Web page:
728x90 DART richIframeInline(S). pagename: movies

— by Larry Carroll

As everybody knows, those boots are made for walking — and Jessica Simpson has made some big strides in them over the last few years. Now, as she steps into the shoes (and shorts) of Daisy Duke for next month's big-screen version of "The Dukes of Hazzard," the blonde with the penchant for headline-making malapropisms is ratcheting up a cross-media career that has already made her one of the most recognizable faces in entertainment.

 Jessica's patriotic spread in GQ magazine
 Jessica in Us Weekly
She may have made her name playing dumb, but there's reason to suspect significant smarts behind Simpson's every move.

"If I'm going to have a movie career," the Texas-born actress has said, "I don't want it to be the little 'Here today, gone tomorrow' movie career. I want to be like a Reese Witherspoon, Meg Ryan or Julia Roberts — I want to make it last."

Could Simpson really have a genuine movie star future ahead of her, perhaps even along the lines of the "Erin Brockovich" Oscar winner? Don't laugh yourself silly quite yet. If one commonality has marked her fame thus far, it's that Simpson has been constantly underestimated.

After years of honing her pipes in the local church choir, the 12-year-old future starlet auditioned for "The Mickey Mouse Club" — only to be rejected. Soon after, her grandmother helped fund a small pressing of Simpson's debut album, which grabbed the attention of the Christian Youth Conference tour circuit. The young singer built up a loyal fanbase, but few expected her to expand it beyond the religious market.

 "These Boots Are Made for Walkin' "
The Dukes of Hazzard [Original Soundtrack]
After signing with Sony at the end of the '90s, Simpson released two albums: 1999's Sweet Kisses and 2001's Irresistible. While the records placed her on the public's radar, the skyrocketing careers of Simpson's contemporaries left her struggling to find an identity in a cluttered landscape that included the (for a time) barely distinguishable Britney Spears, Christina Aguilera and Mandy Moore.

It was around this time that Simpson married Nick Lachey, the charismatic lady-killer from 98 Degrees. Suddenly, the poor man's (or woman's) Britney had found her own unique persona: a sexy housewife lovingly standing behind her man while simultaneously asserting her own independence via the mic.

Then, in the summer of 2003, the reality show "Newlyweds" brought Nick and Jessica into living rooms across America, and Simpson's star rose even further. Men enjoyed watching the domestic goddess perform fascinating and mysterious rituals, like cleaning the house; women, meanwhile, seemed to enjoy a kinship with an unguarded beauty unafraid to put her shortcomings on display.

"I foresee big movies in the future," Simpson remarked at the time. Sure enough, Hollywood was listening.

 Set Visit: "The Dukes of Hazzard"
 Simpson, Knoxville, Seann William Scott on the set of the movie
As Simpson publicly pondered the existence of seaborne chickens and crafted her own Homeric inquiry into the flight patterns of the American buffalo, her popularity grew exponentially. Web sites and tabloids alike had her rumored to be up for film roles ranging from a Bond girl to Bruce Willis' love interest in "Die Hard 4."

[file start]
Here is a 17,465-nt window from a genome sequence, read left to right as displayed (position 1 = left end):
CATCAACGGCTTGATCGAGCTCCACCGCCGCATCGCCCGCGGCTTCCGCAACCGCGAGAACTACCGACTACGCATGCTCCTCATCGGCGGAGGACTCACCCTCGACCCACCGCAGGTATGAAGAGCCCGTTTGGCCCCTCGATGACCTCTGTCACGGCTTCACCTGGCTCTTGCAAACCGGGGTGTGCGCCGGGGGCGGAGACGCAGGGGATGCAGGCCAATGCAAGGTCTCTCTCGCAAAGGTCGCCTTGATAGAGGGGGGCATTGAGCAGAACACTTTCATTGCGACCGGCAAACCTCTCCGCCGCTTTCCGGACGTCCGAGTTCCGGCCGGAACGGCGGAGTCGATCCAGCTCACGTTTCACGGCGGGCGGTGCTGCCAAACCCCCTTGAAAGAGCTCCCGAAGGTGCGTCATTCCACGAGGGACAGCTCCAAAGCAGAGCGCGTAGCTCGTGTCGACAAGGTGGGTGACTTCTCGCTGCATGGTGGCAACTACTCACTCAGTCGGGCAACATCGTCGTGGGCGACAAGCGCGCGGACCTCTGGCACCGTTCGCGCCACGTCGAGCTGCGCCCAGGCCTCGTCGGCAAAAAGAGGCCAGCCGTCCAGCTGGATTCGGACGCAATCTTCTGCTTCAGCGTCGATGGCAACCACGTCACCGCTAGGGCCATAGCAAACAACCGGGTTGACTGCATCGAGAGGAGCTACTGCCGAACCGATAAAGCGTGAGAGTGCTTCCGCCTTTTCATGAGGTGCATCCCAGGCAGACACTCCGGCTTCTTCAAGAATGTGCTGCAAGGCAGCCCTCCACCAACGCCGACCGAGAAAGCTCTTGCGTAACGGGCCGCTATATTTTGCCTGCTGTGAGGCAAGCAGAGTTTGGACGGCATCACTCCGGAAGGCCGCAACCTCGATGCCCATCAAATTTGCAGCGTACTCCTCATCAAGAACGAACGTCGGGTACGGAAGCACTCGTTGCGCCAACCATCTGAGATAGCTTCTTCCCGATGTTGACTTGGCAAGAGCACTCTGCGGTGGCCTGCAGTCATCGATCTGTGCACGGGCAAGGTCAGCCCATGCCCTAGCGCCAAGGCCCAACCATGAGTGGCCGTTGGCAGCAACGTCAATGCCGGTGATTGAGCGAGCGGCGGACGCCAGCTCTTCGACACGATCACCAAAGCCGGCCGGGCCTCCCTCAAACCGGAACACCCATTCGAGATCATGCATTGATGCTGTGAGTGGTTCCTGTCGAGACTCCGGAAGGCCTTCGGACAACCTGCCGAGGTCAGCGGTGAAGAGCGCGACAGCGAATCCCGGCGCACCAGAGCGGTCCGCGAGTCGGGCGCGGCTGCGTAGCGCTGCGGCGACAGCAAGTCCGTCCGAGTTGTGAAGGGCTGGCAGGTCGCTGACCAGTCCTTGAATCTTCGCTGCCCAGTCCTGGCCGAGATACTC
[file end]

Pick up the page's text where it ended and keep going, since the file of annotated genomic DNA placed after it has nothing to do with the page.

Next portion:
Appropriately enough, the former "Mickey Mouse Club" reject finally landed her dream movie role of Daisy Duke by beating out many of her contemporaries — including none other than Spears herself.

"We'd always play 'Dukes of Hazzard,' " Simpson recalled of her childhood, discussing the role of Bo and Luke's sexy cousin. "I think it's just being from the South. It's a big deal. I was Daisy; my cousins played Bo and Luke."

Simpson believes that film will be an easier transition for her than most other first-time actresses, because her reality show has "given me so much more than any audition, script, time on camera, whatever it may be," she once said. "I want to be a legitimate movie star, and I think it's all about making the right decision about the roles [early] in your career."

 Photos: "The Dukes of Hazzard"
 Watch the trailer
If the attention currently being paid to Simpson's sexy video for "These Boots Are Made for Walkin' " is any indication, the budding actress has once again chosen wisely. As she writhes and shakes her way around the General Lee, Simpson is once again reminding the world that she's not going to fade away — that she can sing, that she can dance, and that she now plans on showing folks that she can act.

That she's also easy on the eyes makes her bid for big-screen stardom perhaps a bit less quixotic than it might otherwise seem. But mere good looks, of course, do not guarantee movie stardom. Does Jessica Simpson have a Hollywood A-list future ahead of her?

For a possible answer, we might want to look back to the 1960s, when a befuddled, airheaded blonde captured the nation's attention by dancing in a bikini and asking impossibly stupid questions on that icon of television grooviness, "Rowan & Martin's Laugh-In." A short time after the show went off the air, the young, seemingly ditzy Goldie Hawn snagged herself an Oscar in 1969's "Cactus Flower," and has since gone on to a long and enormously well-regarded career as one of the shrewdest and most consistently successful actresses in Hollywood.

After "Dukes," Simpson will move on to "Room Service," a comedy in which she'll play a disinherited heiress working as a hotel maid to pay off her debts. Sure enough, she recently described the character as a "fun, Goldie Hawn type."

If only we were all so dumb.

Check out everything we've got on "The Dukes of Hazzard."

Visit Movies on MTV.com for more from Hollywood, including news, interviews, trailers and more.

E-Mail this story to a friend

What do you think of this feature? You Tell Us...
Photo: MTV News

120x600 DART richInline(S). pagename: movies